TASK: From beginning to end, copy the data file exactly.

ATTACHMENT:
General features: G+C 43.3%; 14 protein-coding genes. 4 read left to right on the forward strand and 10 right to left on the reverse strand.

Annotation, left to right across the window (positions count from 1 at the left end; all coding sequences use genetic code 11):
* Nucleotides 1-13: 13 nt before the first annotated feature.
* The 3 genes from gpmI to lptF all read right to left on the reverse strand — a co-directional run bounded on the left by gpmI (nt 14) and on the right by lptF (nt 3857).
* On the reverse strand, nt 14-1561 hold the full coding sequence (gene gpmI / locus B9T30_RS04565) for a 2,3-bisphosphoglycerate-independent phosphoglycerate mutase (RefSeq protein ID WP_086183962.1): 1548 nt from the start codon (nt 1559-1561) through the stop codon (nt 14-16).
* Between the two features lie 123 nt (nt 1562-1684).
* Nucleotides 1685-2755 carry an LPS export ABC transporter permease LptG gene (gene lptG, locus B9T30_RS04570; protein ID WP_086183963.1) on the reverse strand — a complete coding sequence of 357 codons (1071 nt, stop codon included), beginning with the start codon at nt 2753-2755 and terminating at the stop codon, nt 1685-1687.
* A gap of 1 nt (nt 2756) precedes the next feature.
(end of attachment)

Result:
General features: G+C 43.3%; 14 protein-coding genes. 4 read left to right on the forward strand and 10 right to left on the reverse strand.

Annotation, left to right across the window (positions count from 1 at the left end; all coding sequences use genetic code 11):
* Nucleotides 1-13: 13 nt before the first annotated feature.
* The 3 genes from gpmI to lptF all read right to left on the reverse strand — a co-directional run bounded on the left by gpmI (nt 14) and on the right by lptF (nt 3857).
* On the reverse strand, nt 14-1561 hold the full coding sequence (gene gpmI / locus B9T30_RS04565) for a 2,3-bisphosphoglycerate-independent phosphoglycerate mutase (RefSeq protein ID WP_086183962.1): 1548 nt from the start codon (nt 1559-1561) through the stop codon (nt 14-16).
* Between the two features lie 123 nt (nt 1562-1684).
* Nucleotides 1685-2755 carry an LPS export ABC transporter permease LptG gene (gene lptG, locus B9T30_RS04570; protein ID WP_086183963.1) on the reverse strand — a complete coding sequence of 357 codons (1071 nt, stop codon included), beginning with the start codon at nt 2753-2755 and terminating at the stop codon, nt 1685-1687.
* A gap of 1 nt (nt 2756) precedes the next feature.